• Technology and

entertainment – protecting electrical items like TV’s, cameras, iPods and computers against accidental damage and loss, both inside and outside your home.

• Cover for personal items

inside and outside your home – from spectacles to cash, sporting kit to camping equipment

• Garden plants, furniture,

lawns and tools - and even a garden re-landscape if it is ever damaged by emergency services.

• Home emergency – advice

and practical assistance, including sourcing alternative accommodation

• Legal expenses – professional

mediation to resolve personal injury, consumer protection, residential, employment and tax issues. If you need additional accidental damage, this can be arranged. Rest assured, if it’s already covered by another package, you wouldn’t pay twice! And if you want to spread the cost over the year, you won’t be charged any monthly interest. Award-winning service One of our customers, Mr Waller chose Motability HOME Insurance because “it provided cover for wheelchairs and it was the only home insurance I could find that did.” Last year we replaced his television, damaged when a wall cabinet fell on it. Mr Waller rated RSA’s claims service 10 out of 10, describing his personal claims manager as “very helpful and friendly.” For added convenience, customers will benefit from a dedicated Personal Claims Manager to speak to. Evidence that the partnership truly understands your needs was shown when the team won a 2013 Third Sector Business Charity Award. Celebrated for its product features and for driving significant funds back into Motability, one judge commented: “I love the fact that they have designed policies for the disabled client base and they cover items such as stair lifts.”

Raising more than £1 million for Motability As a result of every Motability HOME Insurance policy sold in the last five years, RSA looks set to exceed its £1 million fundraising target by the end of 2013. Collected through an annual commission arrangement*, this boost in funds will go a long way to helping more than 900 disabled people with a charitable grant

* Commission paid to Motability Enterprises Limited. 100% of the taxable profits of Motability Enterprises Limited are gift aided to Motability. For every policy sold RSA will pay 14% in commission to Motability. Motability Enterprises Limited is an Introducer Appointed Representative of Royal & Sun Alliance Insurance plc. Motability Home Insurance is administered and underwritten by Royal & Sun Alliance Insurance plc (No. 93792) registered in England and Wales at St. Mark’s Court, Chart Way, Horsham, West Sussex RH12 1XL. Authorised by the Prudential Regulatory Authority and regulated by the Financial Conduct Authority and the Prudential Regulation Authority. Calls may be recorded and monitored.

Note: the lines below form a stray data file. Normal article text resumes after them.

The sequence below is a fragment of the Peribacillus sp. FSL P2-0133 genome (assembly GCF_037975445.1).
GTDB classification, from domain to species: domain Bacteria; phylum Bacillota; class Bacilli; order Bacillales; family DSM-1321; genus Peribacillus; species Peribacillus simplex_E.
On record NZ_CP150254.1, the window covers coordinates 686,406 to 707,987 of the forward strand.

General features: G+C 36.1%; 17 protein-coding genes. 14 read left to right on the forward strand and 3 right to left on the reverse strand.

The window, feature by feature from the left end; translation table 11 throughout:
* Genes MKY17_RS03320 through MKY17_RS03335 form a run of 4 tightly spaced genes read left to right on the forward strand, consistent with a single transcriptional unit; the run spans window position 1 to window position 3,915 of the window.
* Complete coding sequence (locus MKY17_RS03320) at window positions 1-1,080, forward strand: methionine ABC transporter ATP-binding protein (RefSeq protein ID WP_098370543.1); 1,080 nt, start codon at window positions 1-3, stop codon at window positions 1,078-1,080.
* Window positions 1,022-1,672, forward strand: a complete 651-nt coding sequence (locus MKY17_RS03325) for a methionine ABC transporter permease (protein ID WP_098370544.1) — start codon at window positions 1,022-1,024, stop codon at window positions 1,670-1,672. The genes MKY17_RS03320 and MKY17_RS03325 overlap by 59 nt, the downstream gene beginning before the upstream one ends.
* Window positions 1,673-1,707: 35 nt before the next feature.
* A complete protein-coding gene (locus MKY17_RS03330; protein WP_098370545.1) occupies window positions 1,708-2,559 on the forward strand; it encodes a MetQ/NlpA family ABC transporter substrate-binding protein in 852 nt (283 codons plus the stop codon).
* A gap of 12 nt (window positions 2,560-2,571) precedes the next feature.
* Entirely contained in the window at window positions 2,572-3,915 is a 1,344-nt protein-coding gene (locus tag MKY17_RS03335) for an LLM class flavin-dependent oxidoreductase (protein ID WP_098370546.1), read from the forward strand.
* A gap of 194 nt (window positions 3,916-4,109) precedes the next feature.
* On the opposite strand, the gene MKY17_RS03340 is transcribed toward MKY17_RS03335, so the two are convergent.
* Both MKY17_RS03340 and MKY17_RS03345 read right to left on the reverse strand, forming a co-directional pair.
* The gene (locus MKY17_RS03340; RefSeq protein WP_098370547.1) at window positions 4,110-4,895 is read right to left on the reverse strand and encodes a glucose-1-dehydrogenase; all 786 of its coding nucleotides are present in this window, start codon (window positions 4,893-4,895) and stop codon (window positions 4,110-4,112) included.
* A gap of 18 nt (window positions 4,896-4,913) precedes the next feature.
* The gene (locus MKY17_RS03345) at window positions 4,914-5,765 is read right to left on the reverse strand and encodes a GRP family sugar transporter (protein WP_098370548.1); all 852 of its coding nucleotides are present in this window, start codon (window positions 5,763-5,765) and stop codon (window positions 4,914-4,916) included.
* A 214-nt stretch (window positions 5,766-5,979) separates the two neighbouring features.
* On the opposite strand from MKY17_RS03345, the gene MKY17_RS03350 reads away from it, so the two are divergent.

Cover is easy to arrange by calling us FREE on 0800 783 0061 quoting MP20, or visit www.motability.co.uk/ homeinsurance to get a further 10% discount.

www.empowermagazine.org.uk - Page 69

Legal Advice from Irwin Mitchell Compensation is only part of the story as limbloss and amputations have a dramatic and life-changing impact not only for the person injured but also for those who are close to them. We passionately believe that our clients and their families deserve the best possible medical care, rehabilitation and specialised support after a serious injury. www.irwinmitchell.com/personalinjury Freephone: 08000 23 22 33 Follow us on Twitter @IMAmputeeInjury

Personal Injury

Irwin Mitchell LLP is authorised and regulated by the Solicitors Regulation Authority.

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Empower Magazine Issue 2  

The UK's first and only amputee lifestyle magazine, delivered to all UK NHS prosthetic centres and private prosthetic centres.

Empower Magazine Issue 2  

The UK's first and only amputee lifestyle magazine, delivered to all UK NHS prosthetic centres and private prosthetic centres.